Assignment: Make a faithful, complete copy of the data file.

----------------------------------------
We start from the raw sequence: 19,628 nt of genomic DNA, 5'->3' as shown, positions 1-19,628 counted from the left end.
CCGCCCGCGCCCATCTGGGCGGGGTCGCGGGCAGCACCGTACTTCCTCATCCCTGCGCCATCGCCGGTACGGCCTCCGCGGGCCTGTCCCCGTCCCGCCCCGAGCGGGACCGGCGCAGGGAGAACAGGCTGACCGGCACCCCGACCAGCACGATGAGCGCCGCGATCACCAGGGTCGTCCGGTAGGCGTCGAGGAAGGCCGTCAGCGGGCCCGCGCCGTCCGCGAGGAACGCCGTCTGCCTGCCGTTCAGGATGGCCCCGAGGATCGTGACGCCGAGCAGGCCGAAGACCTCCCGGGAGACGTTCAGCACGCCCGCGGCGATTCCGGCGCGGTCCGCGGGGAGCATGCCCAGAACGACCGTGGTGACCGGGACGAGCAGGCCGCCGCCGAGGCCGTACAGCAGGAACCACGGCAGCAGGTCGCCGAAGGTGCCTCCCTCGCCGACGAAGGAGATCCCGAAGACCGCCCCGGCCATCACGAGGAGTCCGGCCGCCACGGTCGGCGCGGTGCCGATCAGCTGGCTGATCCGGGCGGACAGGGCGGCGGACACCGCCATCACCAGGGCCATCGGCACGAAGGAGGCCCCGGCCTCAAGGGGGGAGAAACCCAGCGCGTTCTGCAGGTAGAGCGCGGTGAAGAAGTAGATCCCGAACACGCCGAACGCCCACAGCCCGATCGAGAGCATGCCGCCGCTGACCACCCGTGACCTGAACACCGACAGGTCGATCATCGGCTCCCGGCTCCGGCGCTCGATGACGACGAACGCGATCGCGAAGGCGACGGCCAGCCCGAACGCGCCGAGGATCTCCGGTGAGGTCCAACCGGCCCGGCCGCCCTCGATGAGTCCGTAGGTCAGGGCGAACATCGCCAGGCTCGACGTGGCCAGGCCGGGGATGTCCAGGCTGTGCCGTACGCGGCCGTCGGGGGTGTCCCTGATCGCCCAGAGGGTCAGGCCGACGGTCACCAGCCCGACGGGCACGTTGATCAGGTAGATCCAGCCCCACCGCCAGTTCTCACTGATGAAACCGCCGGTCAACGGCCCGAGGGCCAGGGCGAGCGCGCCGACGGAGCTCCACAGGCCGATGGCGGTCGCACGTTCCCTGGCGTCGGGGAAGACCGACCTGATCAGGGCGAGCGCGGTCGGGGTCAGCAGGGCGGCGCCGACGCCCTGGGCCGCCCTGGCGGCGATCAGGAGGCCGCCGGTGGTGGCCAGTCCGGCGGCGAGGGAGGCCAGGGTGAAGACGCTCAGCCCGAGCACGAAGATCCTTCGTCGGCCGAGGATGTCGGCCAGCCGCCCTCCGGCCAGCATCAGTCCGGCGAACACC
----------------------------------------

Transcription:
We start from the raw sequence: 19,628 nt of genomic DNA, 5'->3' as shown, positions 1-19,628 counted from the left end.
CCGCCCGCGCCCATCTGGGCGGGGTCGCGGGCAGCACCGTACTTCCTCATCCCTGCGCCATCGCCGGTACGGCCTCCGCGGGCCTGTCCCCGTCCCGCCCCGAGCGGGACCGGCGCAGGGAGAACAGGCTGACCGGCACCCCGACCAGCACGATGAGCGCCGCGATCACCAGGGTCGTCCGGTAGGCGTCGAGGAAGGCCGTCAGCGGGCCCGCGCCGTCCGCGAGGAACGCCGTCTGCCTGCCGTTCAGGATGGCCCCGAGGATCGTGACGCCGAGCAGGCCGAAGACCTCCCGGGAGACGTTCAGCACGCCCGCGGCGATTCCGGCGCGGTCCGCGGGGAGCATGCCCAGAACGACCGTGGTGACCGGGACGAGCAGGCCGCCGCCGAGGCCGTACAGCAGGAACCACGGCAGCAGGTCGCCGAAGGTGCCTCCCTCGCCGACGAAGGAGATCCCGAAGACCGCCCCGGCCATCACGAGGAGTCCGGCCGCCACGGTCGGCGCGGTGCCGATCAGCTGGCTGATCCGGGCGGACAGGGCGGCGGACACCGCCATCACCAGGGCCATCGGCACGAAGGAGGCCCCGGCCTCAAGGGGGGAGAAACCCAGCGCGTTCTGCAGGTAGAGCGCGGTGAAGAAGTAGATCCCGAACACGCCGAACGCCCACAGCCCGATCGAGAGCATGCCGCCGCTGACCACCCGTGACCTGAACACCGACAGGTCGATCATCGGCTCCCGGCTCCGGCGCTCGATGACGACGAACGCGATCGCGAAGGCGACGGCCAGCCCGAACGCGCCGAGGATCTCCGGTGAGGTCCAACCGGCCCGGCCGCCCTCGATGAGTCCGTAGGTCAGGGCGAACATCGCCAGGCTCGACGTGGCCAGGCCGGGGATGTCCAGGCTGTGCCGTACGCGGCCGTCGGGGGTGTCCCTGATCGCCCAGAGGGTCAGGCCGACGGTCACCAGCCCGACGGGCACGTTGATCAGGTAGATCCAGCCCCACCGCCAGTTCTCACTGATGAAACCGCCGGTCAACGGCCCGAGGGCCAGGGCGAGCGCGCCGACGGAGCTCCACAGGCCGATGGCGGTCGCACGTTCCCTGGCGTCGGGGAAGACCGACCTGATCAGGGCGAGCGCGGTCGGGGTCAGCAGGGCGGCGCCGACGCCCTGGGCCGCCCTGGCGGCGATCAGGAGGCCGCCGGTGGTGGCCAGTCCGGCGGCGAGGGAGGCCAGGGTGAAGACGCTCAGCCCGAGCACGAAGATCCTTCGTCGGCCGAGGATGTCGGCCAGCCGCCCTCCGGCCAGCATCAGTCCGGCGAACACC